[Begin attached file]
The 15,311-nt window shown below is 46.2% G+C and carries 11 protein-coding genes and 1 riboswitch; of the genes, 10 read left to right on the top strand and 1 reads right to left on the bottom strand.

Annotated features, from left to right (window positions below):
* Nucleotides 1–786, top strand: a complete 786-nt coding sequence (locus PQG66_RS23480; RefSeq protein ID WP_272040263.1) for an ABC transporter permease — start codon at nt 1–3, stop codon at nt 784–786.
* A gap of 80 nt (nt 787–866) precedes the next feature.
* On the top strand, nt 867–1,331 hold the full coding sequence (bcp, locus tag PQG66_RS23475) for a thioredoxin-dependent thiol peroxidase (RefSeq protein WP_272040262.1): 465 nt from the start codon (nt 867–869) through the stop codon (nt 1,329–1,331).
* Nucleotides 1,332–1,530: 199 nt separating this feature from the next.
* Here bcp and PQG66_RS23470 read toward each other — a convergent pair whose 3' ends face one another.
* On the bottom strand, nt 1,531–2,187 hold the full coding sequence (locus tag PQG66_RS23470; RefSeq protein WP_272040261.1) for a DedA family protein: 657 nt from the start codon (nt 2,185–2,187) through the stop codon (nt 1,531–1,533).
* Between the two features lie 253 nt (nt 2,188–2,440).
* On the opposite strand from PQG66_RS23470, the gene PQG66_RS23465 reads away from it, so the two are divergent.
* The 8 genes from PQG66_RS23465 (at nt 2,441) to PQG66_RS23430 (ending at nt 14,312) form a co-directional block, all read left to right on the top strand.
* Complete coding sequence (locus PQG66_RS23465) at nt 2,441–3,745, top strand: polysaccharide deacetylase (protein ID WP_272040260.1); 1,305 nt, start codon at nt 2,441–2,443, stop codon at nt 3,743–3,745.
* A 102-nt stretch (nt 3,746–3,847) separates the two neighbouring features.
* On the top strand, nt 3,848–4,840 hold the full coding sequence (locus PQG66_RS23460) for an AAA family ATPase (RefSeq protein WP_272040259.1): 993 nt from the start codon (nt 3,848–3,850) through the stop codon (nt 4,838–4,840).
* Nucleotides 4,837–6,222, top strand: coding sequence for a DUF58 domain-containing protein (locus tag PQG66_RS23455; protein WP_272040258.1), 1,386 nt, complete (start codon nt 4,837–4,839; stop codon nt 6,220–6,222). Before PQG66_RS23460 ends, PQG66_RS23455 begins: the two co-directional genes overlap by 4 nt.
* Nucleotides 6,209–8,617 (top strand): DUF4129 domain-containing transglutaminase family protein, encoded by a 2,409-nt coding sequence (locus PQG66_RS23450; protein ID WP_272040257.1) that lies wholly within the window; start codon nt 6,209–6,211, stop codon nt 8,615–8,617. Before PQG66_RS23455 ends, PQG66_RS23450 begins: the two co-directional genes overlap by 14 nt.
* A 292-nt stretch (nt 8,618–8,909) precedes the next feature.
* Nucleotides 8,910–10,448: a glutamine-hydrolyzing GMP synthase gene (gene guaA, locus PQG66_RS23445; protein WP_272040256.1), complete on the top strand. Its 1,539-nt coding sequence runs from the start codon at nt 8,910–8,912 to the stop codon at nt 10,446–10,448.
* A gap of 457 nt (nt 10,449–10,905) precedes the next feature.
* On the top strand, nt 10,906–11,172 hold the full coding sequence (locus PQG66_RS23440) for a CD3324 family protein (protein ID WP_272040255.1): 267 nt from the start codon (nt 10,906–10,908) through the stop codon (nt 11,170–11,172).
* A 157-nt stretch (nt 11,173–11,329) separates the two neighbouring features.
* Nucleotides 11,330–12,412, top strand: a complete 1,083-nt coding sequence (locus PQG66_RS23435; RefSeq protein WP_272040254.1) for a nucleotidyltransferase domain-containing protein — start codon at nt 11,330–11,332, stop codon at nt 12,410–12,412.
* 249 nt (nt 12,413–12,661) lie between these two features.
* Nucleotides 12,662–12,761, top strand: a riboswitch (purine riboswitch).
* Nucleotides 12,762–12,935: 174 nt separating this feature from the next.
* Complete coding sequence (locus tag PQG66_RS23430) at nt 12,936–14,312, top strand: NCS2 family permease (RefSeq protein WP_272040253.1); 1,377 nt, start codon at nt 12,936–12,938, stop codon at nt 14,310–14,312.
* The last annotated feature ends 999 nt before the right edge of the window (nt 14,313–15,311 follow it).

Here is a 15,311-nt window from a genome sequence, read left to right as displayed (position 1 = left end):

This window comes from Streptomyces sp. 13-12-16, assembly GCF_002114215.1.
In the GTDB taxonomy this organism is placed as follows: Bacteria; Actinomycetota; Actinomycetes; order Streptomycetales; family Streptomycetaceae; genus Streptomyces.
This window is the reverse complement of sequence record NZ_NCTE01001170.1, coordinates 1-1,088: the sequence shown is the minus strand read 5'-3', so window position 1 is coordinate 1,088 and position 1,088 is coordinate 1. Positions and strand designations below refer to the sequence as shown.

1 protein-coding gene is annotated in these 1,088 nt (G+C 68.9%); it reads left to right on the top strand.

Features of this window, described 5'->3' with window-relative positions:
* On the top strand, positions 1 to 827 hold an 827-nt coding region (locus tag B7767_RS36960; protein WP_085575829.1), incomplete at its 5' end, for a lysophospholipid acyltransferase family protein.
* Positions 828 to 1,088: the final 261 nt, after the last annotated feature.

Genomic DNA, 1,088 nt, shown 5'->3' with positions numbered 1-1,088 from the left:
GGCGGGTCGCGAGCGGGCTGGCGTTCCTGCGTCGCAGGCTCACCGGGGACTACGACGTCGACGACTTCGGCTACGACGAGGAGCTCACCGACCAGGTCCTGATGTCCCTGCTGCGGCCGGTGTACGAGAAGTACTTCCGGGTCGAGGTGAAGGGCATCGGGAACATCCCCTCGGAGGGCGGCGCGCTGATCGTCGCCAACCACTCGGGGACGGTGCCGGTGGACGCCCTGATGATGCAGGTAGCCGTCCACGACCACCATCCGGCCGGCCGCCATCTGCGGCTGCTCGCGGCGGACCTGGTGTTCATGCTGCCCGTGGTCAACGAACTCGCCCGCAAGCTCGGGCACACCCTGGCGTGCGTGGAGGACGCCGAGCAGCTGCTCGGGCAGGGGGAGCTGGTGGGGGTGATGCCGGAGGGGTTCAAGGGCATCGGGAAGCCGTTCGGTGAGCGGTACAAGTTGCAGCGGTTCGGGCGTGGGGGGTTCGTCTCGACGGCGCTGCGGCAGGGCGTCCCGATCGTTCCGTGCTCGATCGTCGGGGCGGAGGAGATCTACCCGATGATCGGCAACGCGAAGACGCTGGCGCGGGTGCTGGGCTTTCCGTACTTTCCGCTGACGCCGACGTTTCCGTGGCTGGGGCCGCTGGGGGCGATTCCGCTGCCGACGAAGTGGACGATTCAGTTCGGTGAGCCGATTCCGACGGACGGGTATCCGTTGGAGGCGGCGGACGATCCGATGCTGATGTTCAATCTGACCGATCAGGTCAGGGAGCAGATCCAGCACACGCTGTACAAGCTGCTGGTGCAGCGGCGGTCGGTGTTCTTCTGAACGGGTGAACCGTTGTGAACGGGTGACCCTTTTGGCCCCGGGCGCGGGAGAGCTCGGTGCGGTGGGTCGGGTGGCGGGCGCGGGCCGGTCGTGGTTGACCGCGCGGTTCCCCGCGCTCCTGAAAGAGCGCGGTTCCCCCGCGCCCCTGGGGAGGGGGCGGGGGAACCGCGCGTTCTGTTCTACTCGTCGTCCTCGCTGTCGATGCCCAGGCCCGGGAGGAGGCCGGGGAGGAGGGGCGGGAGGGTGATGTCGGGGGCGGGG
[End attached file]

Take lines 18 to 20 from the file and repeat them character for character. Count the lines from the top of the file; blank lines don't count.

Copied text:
* Nucleotides 8,910–10,448: a glutamine-hydrolyzing GMP synthase gene (gene guaA, locus PQG66_RS23445; protein WP_272040256.1), complete on the top strand. Its 1,539-nt coding sequence runs from the start codon at nt 8,910–8,912 to the stop codon at nt 10,446–10,448.
* A gap of 457 nt (nt 10,449–10,905) precedes the next feature.
* On the top strand, nt 10,906–11,172 hold the full coding sequence (locus PQG66_RS23440) for a CD3324 family protein (protein ID WP_272040255.1): 267 nt from the start codon (nt 10,906–10,908) through the stop codon (nt 11,170–11,172).